HC Deb 18 July 1929 vol 230 cc638-9W

asked the Minister of Health in which counties there are small-pox hospitals; what provision is made for dealing with small-pox outbreaks in counties which have no such hospitals; and whether it is the policy of the Ministry to encourage county small-pox hospitals as the best and most economical method of dealing with outbreaks?


Small-pox hospital accommodation has been provided in every county with the exception of two in England and one in Wales. In these three counties arrangements have been made for the treatment of such cases of small-pox as may occur in hospitals situated in adjoining counties. With modern means of transport there are undoubted advantages in providing smallpox hospitals to serve wide areas, and for this purpose it is often convenient that the accommodation should be provided by the county council.


asked the Minister of Health whether he will issue a report on the recent outbreaks of small-pox; whether he will consider appointing a committee of inquiry into vaccination as a prevention; and whether he is satisfied that none of the cases described as smallpox was really only a form of chicken-pox?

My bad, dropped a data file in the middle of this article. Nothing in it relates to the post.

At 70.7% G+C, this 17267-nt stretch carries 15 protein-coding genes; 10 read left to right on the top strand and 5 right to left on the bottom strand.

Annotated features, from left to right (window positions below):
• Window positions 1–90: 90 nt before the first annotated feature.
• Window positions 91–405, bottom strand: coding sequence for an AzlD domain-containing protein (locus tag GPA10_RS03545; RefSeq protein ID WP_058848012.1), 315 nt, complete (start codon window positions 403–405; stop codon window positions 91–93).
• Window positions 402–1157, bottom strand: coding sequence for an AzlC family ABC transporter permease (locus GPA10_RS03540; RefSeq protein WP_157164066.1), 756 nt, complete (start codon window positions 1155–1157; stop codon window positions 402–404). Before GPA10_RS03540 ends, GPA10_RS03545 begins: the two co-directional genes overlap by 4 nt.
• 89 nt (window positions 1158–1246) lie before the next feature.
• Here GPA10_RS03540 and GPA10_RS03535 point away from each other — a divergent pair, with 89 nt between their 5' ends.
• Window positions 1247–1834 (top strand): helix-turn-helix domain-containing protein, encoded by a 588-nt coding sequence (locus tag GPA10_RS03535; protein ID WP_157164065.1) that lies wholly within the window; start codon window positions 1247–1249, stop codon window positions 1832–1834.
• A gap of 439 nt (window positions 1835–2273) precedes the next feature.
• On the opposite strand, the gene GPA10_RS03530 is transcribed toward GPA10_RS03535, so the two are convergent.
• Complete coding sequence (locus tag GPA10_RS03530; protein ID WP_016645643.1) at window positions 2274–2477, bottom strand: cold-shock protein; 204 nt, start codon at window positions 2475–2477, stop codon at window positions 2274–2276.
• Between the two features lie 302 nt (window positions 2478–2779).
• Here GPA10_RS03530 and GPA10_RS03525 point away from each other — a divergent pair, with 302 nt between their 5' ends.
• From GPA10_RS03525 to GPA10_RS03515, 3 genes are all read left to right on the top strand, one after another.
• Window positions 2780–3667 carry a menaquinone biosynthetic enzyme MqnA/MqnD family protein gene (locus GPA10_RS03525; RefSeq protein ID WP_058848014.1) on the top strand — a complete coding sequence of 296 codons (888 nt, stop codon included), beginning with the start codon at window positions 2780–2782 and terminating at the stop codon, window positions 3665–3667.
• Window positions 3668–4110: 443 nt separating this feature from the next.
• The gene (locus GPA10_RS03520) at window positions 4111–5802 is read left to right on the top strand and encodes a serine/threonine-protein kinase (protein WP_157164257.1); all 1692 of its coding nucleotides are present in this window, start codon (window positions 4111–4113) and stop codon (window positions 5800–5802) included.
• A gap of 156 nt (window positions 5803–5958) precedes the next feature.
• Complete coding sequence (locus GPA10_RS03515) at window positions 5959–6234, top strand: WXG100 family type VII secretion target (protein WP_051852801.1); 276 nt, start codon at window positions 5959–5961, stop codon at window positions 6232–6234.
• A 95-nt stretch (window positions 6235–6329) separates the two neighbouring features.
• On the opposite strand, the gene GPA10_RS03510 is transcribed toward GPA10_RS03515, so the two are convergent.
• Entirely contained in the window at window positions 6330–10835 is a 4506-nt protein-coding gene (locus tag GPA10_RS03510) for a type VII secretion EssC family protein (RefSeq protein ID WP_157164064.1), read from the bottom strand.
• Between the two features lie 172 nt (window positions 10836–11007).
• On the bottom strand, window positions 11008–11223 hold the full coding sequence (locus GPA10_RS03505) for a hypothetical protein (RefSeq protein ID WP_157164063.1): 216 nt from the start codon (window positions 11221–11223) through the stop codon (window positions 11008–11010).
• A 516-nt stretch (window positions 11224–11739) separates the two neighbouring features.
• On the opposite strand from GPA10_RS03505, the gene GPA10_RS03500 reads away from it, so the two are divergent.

The annual report of the chief medical officer of my Department which will shortly be published will contain, as in previous years, a section dealing with the incidence of small-pox in this country during the period covered by the report. As regards the second part of the question, I would refer the hon. Member to the answer which I gave on this subject to my hon. Friend the Member for Govan (Mr. Maclean) on 4th July. As regards the last part, there are of course occasional errors in diagnosis, and the information in the possession of my Department is not sufficient to enable me to say that no case of chicken-pox was included amongst the cases notified as small-pox.